A reader walks out

December 27, 2019 0 Comments

In the huge and magnificent William Blake exhibition now on in Tate Britain there are many images that were new to me, even though I’d seen the earlier big Tate shows of his artistic work, in 1978 and 2000.  One of them comes from a series Blake produced during the last three years of his life – he died in 1827 – that has, until recently, escaped critical attention. 

William & Catherine Blake, Christian reading in his book

The series of twenty-eight illustrations, possibly commissioned by an unknown person, feature scenes from John Bunyan’s The pilgrim’s progress, first published in 1678.  It’s not hard to see how Bunyan’s story, the story of Christian’s ‘dangerous journey’ on foot from the City of Destruction to the Celestial City, might have appealed to Blake’s imagination and his taste for religious and political dissent.  (In death the two are still linked: their bodies lie within a few feet of each other in the dissenters’ cemetery of Bunhill Fields in London.)

There’s no evidence that Blake intended his pictures to illustrate a new edition of Bunyan’s text.  He may have seen them as a stand-alone sequence, an ‘alternative’ way of imagining Christian’s journey.  It’s suggestive that their portrait format and size (around 16 to 19cm by 13cm) are both book-like.  The first image is of Christian at the start of his journey. 

Blake’s picture could be taken from the first words of The pilgrim’s progress, with their plain but carefully sculpted prose:

As I walked through the wilderness of this world, I lighted on a certain place where was a Den, and I laid me down in that place to sleep: and, as I slept, I dreamed a dream.  I dreamed, and behold, I saw a man clothed with rags, standing in a certain place, with his face from his own house, a book in his hand, and a great burden upon his back.

William & Catherine Blake, Christian at the arbour

Christian returns to his house for a heart-to-heart with his family.  He tells his troubles can only be relieved by escaping from their city, which is about to be destroyed by ‘fire from heaven’.  Not unreasonably, they suspect mental illness (‘they thought that some frenzy distemper had got into his head’) and turn against him: ‘sometimes they would deride, sometimes they would chide, and sometimes they would quite neglect him’.  (Could this scene possibly have been the inspiration for Franz Kafka’s story Metamorphosis?)  Christian is still in torment, and spends time outside, praying and reading:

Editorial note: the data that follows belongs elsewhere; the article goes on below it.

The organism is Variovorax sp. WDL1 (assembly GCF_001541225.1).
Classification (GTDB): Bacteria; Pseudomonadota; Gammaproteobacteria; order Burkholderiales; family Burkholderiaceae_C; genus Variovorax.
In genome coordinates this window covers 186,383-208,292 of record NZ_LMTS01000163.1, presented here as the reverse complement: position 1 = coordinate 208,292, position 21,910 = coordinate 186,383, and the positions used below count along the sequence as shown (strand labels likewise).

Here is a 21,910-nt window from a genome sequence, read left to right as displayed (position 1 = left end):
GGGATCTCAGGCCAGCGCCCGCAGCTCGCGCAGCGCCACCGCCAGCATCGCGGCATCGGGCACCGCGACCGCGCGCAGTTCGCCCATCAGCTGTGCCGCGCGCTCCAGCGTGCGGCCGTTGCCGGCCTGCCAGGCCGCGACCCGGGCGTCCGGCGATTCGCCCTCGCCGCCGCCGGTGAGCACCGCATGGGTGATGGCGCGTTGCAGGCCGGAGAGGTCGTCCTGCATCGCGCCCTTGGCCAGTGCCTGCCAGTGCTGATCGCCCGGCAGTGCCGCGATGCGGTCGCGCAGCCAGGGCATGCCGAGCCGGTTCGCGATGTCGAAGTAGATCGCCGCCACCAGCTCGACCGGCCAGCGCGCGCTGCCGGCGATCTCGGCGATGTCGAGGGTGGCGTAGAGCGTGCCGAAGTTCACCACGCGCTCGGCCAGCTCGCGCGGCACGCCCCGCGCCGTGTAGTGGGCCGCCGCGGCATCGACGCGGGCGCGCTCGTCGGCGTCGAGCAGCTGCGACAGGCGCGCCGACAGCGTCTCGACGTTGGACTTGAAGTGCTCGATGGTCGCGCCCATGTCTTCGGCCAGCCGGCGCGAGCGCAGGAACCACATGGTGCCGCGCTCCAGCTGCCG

Now, I saw, upon a time, when he was walking in the fields, that he was, as he was wont, reading in his book, and greatly distressed in his mind; and, as he read, he burst out, as he had done before, crying, ‘What shall I do to be saved?’ 

William & Catherine Blake, Christian fights Apollyon

So this is the second possible point in the text that Blake set to illustrate in his first image.  (Christian’s anguished question is answered by Evangelist, who appears before him, to show him the wicket-gate and shining light that will set him on the long road towards the Celestial City.)

Blake’s Christian is typical of his image of suffering humanity: a well-muscled figure bent low under his heavy rucksack – it presumably contains the sins of his past – and clad in short leggings, reduced to a few thin rags.  His face is absorbed in his book.  Bunyan doesn’t specify what book it is, but he has no need to: it must be the Bible.  (Today’s walker would be more likely to be tortured by the effort of trying to make sense of an inadequate guidebook.)  Behind Christian is the about-to-be destroyed city of sin, overlooked by bare mountains and already threatened by a red hint of the ‘fire from heaven’.  As an image of physical and mental pain it could hardly be bettered in William Blake’s work.

William & Catherine Blake, Christian fears the fire from the mountain

But is it William Blake’s work?  Since the mid-nineteenth century there have been suspicions that his wife Catherine was responsible for much of the Pilgrim’s progress sequence, especially for colouring the pictures (the colouring of some remains unfinished).  The Frick Collection in New York once owned it, but, according to the Tate’s catalogue, deaccessioned it in 1996 because its curators felt that Catherine’s role in producing it reduced its worth and interest.  Today that behaviour appears scandalous.  There’s no doubt about Catherine’s key part in helping to produce her husband’s printed works, and it may be that her (unacknowledged) role extended well beyond technical assistance.  One of Blake’s patrons, William Hayley, wrote

… she [Catherine] draws, she engraves, & sings delightfully & is so truly the Half of her good Man, that they seem animated by one Soul, & that a Soul of indefatigable industry and benevolence.

If Catherine was in large part responsible for the Pilgrim’s progress pictures, we can only give thanks to her.  They contain some of the most vibrant and alive images in the whole of the Blakes’ artistic work, like ‘Christian fears the fire from the mountain’, ‘Christian at the arbour’ and ‘Christian fights Apollyon’.  On his death bed William said that Catherine had ‘ever been an angel’ to him.  She was clearly a highly interventionist angel.  She said of him, ‘I have very little of Mr Blake’s company; he was always in Paradise’.  While he was otherwise engaged, it seems, Catherine was busy with her pen and brushes.

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